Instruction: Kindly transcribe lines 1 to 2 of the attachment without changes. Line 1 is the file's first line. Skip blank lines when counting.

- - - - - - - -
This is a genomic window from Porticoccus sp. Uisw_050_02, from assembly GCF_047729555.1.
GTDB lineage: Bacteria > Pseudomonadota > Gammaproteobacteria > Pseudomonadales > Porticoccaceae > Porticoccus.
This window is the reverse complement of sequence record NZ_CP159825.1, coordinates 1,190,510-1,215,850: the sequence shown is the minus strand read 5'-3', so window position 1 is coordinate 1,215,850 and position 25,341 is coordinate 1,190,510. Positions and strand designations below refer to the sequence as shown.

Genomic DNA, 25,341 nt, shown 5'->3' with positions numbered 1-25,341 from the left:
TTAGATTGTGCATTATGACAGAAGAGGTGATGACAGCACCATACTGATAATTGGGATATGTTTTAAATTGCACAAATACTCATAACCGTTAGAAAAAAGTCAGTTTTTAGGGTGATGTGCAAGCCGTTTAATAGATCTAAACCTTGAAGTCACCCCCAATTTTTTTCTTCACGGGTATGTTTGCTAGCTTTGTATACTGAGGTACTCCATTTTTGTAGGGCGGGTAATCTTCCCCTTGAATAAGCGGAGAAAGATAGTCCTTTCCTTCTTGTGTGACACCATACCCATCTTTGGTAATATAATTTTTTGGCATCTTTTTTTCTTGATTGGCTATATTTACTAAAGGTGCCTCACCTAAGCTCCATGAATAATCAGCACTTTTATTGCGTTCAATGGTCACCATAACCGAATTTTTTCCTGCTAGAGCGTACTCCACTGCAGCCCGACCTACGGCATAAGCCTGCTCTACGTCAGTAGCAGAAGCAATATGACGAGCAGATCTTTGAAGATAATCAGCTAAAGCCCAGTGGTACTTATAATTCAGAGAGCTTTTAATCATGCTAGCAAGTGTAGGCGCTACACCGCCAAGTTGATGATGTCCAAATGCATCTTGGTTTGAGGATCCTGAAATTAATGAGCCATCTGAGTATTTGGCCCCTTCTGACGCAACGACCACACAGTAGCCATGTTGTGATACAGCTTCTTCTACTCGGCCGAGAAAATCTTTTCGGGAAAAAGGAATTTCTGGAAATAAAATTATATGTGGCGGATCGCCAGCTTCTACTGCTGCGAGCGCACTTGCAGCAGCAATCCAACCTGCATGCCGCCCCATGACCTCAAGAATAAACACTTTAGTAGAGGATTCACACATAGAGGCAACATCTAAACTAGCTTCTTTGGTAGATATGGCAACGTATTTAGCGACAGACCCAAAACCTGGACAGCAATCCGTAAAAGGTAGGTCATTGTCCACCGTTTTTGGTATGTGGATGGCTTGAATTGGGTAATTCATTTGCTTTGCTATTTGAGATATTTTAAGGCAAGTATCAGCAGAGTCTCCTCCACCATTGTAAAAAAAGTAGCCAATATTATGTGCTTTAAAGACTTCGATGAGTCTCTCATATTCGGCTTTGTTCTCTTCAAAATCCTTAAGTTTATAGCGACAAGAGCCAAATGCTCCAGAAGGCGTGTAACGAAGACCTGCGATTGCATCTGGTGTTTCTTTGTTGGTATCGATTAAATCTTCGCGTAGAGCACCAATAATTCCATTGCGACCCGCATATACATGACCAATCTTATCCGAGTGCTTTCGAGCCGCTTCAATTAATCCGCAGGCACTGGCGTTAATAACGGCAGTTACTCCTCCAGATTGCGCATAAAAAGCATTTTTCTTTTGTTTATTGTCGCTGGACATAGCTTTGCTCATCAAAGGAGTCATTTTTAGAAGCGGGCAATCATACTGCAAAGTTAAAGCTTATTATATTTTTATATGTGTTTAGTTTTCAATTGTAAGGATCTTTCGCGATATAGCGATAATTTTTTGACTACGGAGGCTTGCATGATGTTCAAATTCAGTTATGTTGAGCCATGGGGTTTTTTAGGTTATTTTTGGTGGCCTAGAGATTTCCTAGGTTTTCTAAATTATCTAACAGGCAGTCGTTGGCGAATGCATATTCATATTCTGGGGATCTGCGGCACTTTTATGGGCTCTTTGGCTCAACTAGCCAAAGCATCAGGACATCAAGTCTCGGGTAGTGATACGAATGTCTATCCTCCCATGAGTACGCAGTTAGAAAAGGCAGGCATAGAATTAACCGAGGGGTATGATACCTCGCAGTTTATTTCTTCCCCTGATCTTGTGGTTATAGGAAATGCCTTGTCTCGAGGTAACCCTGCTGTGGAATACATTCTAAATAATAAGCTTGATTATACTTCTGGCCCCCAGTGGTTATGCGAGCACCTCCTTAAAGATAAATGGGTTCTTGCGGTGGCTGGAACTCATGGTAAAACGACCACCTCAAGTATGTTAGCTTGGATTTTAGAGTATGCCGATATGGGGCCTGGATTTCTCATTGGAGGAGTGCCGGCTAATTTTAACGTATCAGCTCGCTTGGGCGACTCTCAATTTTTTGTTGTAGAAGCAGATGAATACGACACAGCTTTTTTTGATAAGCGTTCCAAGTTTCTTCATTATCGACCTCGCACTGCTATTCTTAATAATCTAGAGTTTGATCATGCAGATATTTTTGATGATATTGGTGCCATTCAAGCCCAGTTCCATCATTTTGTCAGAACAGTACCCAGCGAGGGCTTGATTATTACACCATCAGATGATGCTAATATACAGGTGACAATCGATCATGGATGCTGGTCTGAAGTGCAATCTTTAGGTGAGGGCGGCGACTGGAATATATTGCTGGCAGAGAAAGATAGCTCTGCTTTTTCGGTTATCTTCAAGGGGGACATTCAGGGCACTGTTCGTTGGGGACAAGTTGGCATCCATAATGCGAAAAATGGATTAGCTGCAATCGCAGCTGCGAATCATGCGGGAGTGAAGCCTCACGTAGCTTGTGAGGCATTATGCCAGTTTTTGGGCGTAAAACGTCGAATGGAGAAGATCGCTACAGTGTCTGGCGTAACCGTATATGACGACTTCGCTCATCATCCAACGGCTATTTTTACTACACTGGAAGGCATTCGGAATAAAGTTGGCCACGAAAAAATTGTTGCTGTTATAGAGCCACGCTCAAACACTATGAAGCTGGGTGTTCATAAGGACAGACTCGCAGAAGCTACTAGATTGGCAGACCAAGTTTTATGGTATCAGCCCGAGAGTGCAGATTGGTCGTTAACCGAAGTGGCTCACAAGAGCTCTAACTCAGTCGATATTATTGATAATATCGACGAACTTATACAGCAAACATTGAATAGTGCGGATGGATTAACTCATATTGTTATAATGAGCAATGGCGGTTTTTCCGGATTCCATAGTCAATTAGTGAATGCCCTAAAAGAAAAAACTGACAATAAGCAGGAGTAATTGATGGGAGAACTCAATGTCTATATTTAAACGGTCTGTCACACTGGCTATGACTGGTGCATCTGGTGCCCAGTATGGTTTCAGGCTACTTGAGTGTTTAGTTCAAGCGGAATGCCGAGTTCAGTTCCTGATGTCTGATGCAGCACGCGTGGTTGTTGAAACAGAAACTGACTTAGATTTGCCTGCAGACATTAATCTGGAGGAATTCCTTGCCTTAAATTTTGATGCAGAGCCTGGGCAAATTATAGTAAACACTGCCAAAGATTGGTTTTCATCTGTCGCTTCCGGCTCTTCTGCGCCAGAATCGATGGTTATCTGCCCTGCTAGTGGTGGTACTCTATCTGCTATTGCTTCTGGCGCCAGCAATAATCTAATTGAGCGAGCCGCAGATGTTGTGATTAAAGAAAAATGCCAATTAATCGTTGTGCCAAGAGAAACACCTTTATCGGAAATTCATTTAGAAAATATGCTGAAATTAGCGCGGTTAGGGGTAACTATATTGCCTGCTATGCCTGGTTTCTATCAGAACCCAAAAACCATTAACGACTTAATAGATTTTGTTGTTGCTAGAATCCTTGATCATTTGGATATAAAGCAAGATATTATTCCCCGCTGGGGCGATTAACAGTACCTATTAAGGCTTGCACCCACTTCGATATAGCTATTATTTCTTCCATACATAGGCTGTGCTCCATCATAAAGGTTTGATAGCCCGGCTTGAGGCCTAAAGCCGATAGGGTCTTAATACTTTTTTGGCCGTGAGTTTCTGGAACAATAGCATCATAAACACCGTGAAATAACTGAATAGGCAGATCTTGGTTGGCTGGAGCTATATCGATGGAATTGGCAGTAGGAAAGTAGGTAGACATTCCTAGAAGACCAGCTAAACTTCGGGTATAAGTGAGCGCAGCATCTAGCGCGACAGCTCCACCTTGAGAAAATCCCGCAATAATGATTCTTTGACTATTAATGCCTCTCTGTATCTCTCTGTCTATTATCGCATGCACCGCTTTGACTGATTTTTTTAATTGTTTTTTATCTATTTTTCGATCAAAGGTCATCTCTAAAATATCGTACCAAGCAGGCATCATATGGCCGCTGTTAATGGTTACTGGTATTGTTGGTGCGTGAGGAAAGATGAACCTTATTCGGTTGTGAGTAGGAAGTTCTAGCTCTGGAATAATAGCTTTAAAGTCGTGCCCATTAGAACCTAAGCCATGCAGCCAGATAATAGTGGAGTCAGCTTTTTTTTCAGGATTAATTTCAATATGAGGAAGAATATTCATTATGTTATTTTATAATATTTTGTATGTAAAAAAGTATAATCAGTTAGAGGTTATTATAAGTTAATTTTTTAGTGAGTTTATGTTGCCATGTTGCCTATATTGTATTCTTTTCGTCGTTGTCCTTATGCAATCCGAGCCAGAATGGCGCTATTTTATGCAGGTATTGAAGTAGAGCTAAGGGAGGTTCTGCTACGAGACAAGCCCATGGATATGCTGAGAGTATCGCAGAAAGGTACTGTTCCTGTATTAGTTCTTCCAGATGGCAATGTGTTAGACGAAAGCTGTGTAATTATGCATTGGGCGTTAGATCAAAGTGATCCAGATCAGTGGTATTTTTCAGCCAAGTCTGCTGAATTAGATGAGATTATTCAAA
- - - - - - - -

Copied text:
This is a genomic window from Porticoccus sp. Uisw_050_02, from assembly GCF_047729555.1.
GTDB lineage: Bacteria > Pseudomonadota > Gammaproteobacteria > Pseudomonadales > Porticoccaceae > Porticoccus.